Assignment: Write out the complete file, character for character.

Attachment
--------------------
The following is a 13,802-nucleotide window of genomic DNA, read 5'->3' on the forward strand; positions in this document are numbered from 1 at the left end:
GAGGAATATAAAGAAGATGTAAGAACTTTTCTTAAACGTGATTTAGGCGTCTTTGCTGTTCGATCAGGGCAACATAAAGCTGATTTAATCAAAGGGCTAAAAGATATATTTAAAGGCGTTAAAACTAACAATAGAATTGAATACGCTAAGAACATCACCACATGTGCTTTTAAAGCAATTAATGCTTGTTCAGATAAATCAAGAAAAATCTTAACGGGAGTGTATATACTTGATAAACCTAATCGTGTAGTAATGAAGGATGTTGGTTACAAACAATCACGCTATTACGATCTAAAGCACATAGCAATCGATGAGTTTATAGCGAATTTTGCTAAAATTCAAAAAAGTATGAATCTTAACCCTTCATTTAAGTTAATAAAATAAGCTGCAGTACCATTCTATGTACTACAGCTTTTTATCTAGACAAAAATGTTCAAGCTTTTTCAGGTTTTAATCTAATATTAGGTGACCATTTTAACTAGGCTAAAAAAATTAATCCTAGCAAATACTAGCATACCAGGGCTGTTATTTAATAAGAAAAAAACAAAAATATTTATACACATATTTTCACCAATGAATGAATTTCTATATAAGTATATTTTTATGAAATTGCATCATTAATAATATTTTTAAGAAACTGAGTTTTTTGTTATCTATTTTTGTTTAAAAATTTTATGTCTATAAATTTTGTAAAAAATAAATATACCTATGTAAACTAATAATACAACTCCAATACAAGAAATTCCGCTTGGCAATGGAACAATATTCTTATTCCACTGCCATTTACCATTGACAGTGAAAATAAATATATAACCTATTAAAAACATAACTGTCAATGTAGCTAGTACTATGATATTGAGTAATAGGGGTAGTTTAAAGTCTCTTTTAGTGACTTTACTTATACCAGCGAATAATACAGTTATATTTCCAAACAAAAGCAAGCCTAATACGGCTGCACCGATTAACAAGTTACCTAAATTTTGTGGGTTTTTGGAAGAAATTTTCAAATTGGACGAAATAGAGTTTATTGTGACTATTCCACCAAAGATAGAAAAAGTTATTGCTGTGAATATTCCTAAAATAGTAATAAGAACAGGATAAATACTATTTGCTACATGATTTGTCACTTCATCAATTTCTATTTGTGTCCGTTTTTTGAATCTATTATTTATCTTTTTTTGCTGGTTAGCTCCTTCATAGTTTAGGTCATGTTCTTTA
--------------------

The following is a 13,802-nucleotide window of genomic DNA, read 5'->3' on the forward strand; positions in this document are numbered from 1 at the left end:
GAGGAATATAAAGAAGATGTAAGAACTTTTCTTAAACGTGATTTAGGCGTCTTTGCTGTTCGATCAGGGCAACATAAAGCTGATTTAATCAAAGGGCTAAAAGATATATTTAAAGGCGTTAAAACTAACAATAGAATTGAATACGCTAAGAACATCACCACATGTGCTTTTAAAGCAATTAATGCTTGTTCAGATAAATCAAGAAAAATCTTAACGGGAGTGTATATACTTGATAAACCTAATCGTGTAGTAATGAAGGATGTTGGTTACAAACAATCACGCTATTACGATCTAAAGCACATAGCAATCGATGAGTTTATAGCGAATTTTGCTAAAATTCAAAAAAGTATGAATCTTAACCCTTCATTTAAGTTAATAAAATAAGCTGCAGTACCATTCTATGTACTACAGCTTTTTATCTAGACAAAAATGTTCAAGCTTTTTCAGGTTTTAATCTAATATTAGGTGACCATTTTAACTAGGCTAAAAAAATTAATCCTAGCAAATACTAGCATACCAGGGCTGTTATTTAATAAGAAAAAAACAAAAATATTTATACACATATTTTCACCAATGAATGAATTTCTATATAAGTATATTTTTATGAAATTGCATCATTAATAATATTTTTAAGAAACTGAGTTTTTTGTTATCTATTTTTGTTTAAAAATTTTATGTCTATAAATTTTGTAAAAAATAAATATACCTATGTAAACTAATAATACAACTCCAATACAAGAAATTCCGCTTGGCAATGGAACAATATTCTTATTCCACTGCCATTTACCATTGACAGTGAAAATAAATATATAACCTATTAAAAACATAACTGTCAATGTAGCTAGTACTATGATATTGAGTAATAGGGGTAGTTTAAAGTCTCTTTTAGTGACTTTACTTATACCAGCGAATAATACAGTTATATTTCCAAACAAAAGCAAGCCTAATACGGCTGCACCGATTAACAAGTTACCTAAATTTTGTGGGTTTTTGGAAGAAATTTTCAAATTGGACGAAATAGAGTTTATTGTGACTATTCCACCAAAGATAGAAAAAGTTATTGCTGTGAATATTCCTAAAATAGTAATAAGAACAGGATAAATACTATTTGCTACATGATTTGTCACTTCATCAATTTCTATTTGTGTCCGTTTTTTGAATCTATTATTTATCTTTTTTTGCTGGTTAGCTCCTTCATAGTTTAGGTCATGTTCTTTA